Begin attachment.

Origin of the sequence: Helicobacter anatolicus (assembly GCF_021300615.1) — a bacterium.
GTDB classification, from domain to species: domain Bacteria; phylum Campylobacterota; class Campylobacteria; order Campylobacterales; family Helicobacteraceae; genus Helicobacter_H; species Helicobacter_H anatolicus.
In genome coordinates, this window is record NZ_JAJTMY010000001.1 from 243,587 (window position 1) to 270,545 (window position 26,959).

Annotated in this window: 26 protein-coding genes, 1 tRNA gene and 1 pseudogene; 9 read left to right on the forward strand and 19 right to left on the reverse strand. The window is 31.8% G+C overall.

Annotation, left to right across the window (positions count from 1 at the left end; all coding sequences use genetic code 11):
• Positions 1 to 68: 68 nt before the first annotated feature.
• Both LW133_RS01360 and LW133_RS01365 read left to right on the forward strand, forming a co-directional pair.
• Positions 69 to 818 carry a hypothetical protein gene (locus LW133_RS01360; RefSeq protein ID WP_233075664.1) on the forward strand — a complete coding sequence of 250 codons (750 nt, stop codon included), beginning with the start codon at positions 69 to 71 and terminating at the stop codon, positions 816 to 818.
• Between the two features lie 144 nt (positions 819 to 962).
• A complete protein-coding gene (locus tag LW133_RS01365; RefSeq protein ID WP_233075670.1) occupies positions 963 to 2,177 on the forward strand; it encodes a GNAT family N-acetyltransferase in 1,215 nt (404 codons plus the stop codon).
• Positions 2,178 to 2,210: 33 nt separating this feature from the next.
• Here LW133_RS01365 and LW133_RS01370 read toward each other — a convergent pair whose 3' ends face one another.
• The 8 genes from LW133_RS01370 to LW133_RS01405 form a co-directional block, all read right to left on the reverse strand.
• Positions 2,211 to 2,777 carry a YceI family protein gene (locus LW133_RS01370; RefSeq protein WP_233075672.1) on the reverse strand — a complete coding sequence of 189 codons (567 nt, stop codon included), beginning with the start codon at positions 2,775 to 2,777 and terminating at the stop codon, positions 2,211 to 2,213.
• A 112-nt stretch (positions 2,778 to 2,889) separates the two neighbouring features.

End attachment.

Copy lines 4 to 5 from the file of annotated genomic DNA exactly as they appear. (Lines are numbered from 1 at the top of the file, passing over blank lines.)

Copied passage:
Annotated in this window: 26 protein-coding genes, 1 tRNA gene and 1 pseudogene; 9 read left to right on the forward strand and 19 right to left on the reverse strand. The window is 31.8% G+C overall.

Annotation, left to right across the window (positions count from 1 at the left end; all coding sequences use genetic code 11):